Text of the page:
The impact of the change in supervisory structure can only get worse for significant institutions (banks, insurance companies, investment banks and large broker dealers) going forwards, who will be jointly regulated by the PRA and FCA. They will have two supervisors requiring input to authorisations, variations etc. which will lead to further delays. They will also be monitored and supervised and be at risk of enforcement action by two supervisory bodies as well as having to pay two lots of fees.

The change in supervisory structure also carries the risk of the UK not being represented properly on each of the European Supervisory Authorities ("ESAs") which are playing more of a key role in making legislative changes and will be able to make rules with direct effect. There will only be a representative on the PRA on the boards of the European Banking Authority and the European Insurance Authority, with only the FCA being represented on the European Securities and Markets Authority. It will be imperative for the PRA and FCA to co-ordinate and co-operate with one another in order for there to be proper representation on the ESAs. Intense interpretation and lobbying efforts in relation to EU regulatory reforms, in particular in relation to rules emanating from the ESAs, will be necessary to protect UK interests. The FSA has had a very good track record for representing UK authorised entities in the international arena and it is important that this is continued by the PRA and FCA.

Another current and emerging risk for UK authorised firms is the extent of EU regulatory reform affecting them. Every sector of the financial services industry has a European initiative to contend with, whether it be MiFID 2, MAD 2, AIFMD, PRIPs, UCITS IV, CRD 4, Prospectus Directive 2, Transparency Direcitve 2, EMIR, Solvency II or IMD 2. Those affected will not require these abbreviations to be expanded! We have experience of advising on all of these reforms, so please contact us if you require further information on them.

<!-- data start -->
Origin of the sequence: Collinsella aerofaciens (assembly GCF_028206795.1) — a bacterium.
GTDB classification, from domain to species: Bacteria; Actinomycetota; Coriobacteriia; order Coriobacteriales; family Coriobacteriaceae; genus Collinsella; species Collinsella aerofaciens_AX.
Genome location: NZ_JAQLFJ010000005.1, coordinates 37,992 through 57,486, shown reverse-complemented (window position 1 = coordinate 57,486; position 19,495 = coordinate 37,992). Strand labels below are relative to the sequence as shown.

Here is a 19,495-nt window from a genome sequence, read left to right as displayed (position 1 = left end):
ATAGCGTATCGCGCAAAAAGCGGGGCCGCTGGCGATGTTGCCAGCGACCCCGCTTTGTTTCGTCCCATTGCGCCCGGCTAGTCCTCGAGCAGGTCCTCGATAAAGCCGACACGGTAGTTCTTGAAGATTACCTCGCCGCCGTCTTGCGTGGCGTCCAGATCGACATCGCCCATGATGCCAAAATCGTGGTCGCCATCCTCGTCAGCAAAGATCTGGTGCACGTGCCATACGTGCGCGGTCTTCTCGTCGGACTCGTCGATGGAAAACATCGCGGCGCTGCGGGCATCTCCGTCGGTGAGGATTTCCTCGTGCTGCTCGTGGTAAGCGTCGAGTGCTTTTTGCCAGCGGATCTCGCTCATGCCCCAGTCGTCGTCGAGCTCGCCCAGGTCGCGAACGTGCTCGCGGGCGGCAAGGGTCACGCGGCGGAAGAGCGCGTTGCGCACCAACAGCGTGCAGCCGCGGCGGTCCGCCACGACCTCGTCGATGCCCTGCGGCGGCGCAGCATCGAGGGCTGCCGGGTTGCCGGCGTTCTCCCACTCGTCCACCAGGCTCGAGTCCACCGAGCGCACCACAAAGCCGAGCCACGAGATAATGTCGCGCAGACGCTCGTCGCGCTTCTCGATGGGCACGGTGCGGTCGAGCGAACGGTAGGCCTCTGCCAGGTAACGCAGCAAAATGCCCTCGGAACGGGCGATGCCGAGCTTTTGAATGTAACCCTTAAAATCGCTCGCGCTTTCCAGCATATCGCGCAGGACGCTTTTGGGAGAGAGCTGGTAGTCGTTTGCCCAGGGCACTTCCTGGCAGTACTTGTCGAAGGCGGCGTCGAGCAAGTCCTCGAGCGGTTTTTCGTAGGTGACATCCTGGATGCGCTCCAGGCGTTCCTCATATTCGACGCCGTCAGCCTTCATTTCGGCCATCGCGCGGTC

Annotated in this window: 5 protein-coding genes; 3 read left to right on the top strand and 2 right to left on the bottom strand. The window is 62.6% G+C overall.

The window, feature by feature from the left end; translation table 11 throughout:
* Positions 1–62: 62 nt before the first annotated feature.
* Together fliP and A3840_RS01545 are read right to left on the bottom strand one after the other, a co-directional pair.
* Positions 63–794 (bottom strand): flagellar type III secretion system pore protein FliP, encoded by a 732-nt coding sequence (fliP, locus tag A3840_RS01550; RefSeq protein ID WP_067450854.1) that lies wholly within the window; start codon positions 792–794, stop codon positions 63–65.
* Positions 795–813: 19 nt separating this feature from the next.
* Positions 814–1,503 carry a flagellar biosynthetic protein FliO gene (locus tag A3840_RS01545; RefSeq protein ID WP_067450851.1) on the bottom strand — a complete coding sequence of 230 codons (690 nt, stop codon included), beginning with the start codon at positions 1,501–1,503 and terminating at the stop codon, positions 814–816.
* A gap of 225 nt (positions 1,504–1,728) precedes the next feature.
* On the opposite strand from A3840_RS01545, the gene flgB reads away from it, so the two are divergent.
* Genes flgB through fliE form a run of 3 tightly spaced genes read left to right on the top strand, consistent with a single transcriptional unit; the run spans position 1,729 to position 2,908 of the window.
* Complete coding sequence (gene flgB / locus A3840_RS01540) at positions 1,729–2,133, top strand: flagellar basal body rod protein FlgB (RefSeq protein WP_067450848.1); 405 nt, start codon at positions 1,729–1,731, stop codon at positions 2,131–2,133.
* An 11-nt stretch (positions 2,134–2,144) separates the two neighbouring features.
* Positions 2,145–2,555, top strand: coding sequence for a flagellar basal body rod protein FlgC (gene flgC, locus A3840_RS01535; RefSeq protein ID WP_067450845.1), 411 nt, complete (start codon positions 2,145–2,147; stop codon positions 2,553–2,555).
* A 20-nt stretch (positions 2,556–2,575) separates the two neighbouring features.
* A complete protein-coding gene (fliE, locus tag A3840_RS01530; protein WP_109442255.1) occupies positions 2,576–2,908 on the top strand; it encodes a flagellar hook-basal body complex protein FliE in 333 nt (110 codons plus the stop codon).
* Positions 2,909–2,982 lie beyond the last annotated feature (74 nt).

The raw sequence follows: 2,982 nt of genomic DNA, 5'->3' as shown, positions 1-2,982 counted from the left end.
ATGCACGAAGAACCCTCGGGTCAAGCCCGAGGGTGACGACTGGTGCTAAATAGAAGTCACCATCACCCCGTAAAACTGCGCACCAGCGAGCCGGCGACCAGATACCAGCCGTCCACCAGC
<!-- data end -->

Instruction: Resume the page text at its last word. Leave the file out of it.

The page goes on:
In addition, the domestic Mortgage Market Review and Retail Distribution Review together with the FSA's focus on safety of client assets, complaints handling, proactive approach to Treating Customers Fairly are all impacting on in particular those providing services to retail clients.

It is likely that the FSA will need to pull back on the Retail Distribution Review once PRIPs and the IMD2 come into force. It has also acknowledged in the Business Plan that it will need to pull back with its UK liquidity reforms. It is therefore questionable whether the FSA should be pursuing its efforts so vigorously on these issues at this time. The FSA should know that the move is towards full harmonisation of Directives across the EU, and it is now very difficult for Member States to gold plate.

Those firms providing services to retail clients should also keep an eye on client assets, complaints handling and TCF, in addition to dealing with the EU reforms as the FSA will take enforcement action where possible in these key consumer protection areas under its credible deterrent philosophy. The FSA will also be reviewing compliance by banks with BCOBs, so beware!